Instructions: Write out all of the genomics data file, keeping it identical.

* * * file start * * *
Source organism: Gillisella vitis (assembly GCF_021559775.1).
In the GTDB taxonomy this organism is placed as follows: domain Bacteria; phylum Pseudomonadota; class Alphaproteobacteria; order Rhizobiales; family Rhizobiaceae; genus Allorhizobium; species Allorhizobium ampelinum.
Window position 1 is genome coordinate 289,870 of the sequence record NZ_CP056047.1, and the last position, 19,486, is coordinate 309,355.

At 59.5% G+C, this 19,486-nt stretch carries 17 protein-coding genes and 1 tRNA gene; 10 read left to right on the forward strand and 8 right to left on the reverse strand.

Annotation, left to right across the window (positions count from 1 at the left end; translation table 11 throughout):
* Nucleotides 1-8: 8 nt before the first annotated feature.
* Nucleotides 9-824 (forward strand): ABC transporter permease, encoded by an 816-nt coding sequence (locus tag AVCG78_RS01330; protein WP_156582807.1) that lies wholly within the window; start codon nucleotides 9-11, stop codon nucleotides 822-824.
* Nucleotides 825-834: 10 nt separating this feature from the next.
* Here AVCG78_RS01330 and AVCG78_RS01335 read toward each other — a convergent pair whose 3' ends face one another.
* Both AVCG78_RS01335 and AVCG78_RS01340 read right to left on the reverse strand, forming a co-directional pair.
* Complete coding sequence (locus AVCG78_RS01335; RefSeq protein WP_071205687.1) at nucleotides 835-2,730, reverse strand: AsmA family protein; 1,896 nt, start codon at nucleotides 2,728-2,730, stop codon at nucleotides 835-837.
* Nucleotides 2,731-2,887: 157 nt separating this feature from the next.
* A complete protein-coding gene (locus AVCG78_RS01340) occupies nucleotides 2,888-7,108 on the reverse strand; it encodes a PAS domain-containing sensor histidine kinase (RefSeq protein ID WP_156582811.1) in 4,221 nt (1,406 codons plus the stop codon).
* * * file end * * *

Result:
Source organism: Gillisella vitis (assembly GCF_021559775.1).
In the GTDB taxonomy this organism is placed as follows: domain Bacteria; phylum Pseudomonadota; class Alphaproteobacteria; order Rhizobiales; family Rhizobiaceae; genus Allorhizobium; species Allorhizobium ampelinum.
Window position 1 is genome coordinate 289,870 of the sequence record NZ_CP056047.1, and the last position, 19,486, is coordinate 309,355.

At 59.5% G+C, this 19,486-nt stretch carries 17 protein-coding genes and 1 tRNA gene; 10 read left to right on the forward strand and 8 right to left on the reverse strand.

Annotation, left to right across the window (positions count from 1 at the left end; translation table 11 throughout):
* Nucleotides 1-8: 8 nt before the first annotated feature.
* Nucleotides 9-824 (forward strand): ABC transporter permease, encoded by an 816-nt coding sequence (locus tag AVCG78_RS01330; protein WP_156582807.1) that lies wholly within the window; start codon nucleotides 9-11, stop codon nucleotides 822-824.
* Nucleotides 825-834: 10 nt separating this feature from the next.
* Here AVCG78_RS01330 and AVCG78_RS01335 read toward each other — a convergent pair whose 3' ends face one another.
* Both AVCG78_RS01335 and AVCG78_RS01340 read right to left on the reverse strand, forming a co-directional pair.
* Complete coding sequence (locus AVCG78_RS01335; RefSeq protein WP_071205687.1) at nucleotides 835-2,730, reverse strand: AsmA family protein; 1,896 nt, start codon at nucleotides 2,728-2,730, stop codon at nucleotides 835-837.
* Nucleotides 2,731-2,887: 157 nt separating this feature from the next.
* A complete protein-coding gene (locus AVCG78_RS01340) occupies nucleotides 2,888-7,108 on the reverse strand; it encodes a PAS domain-containing sensor histidine kinase (RefSeq protein ID WP_156582811.1) in 4,221 nt (1,406 codons plus the stop codon).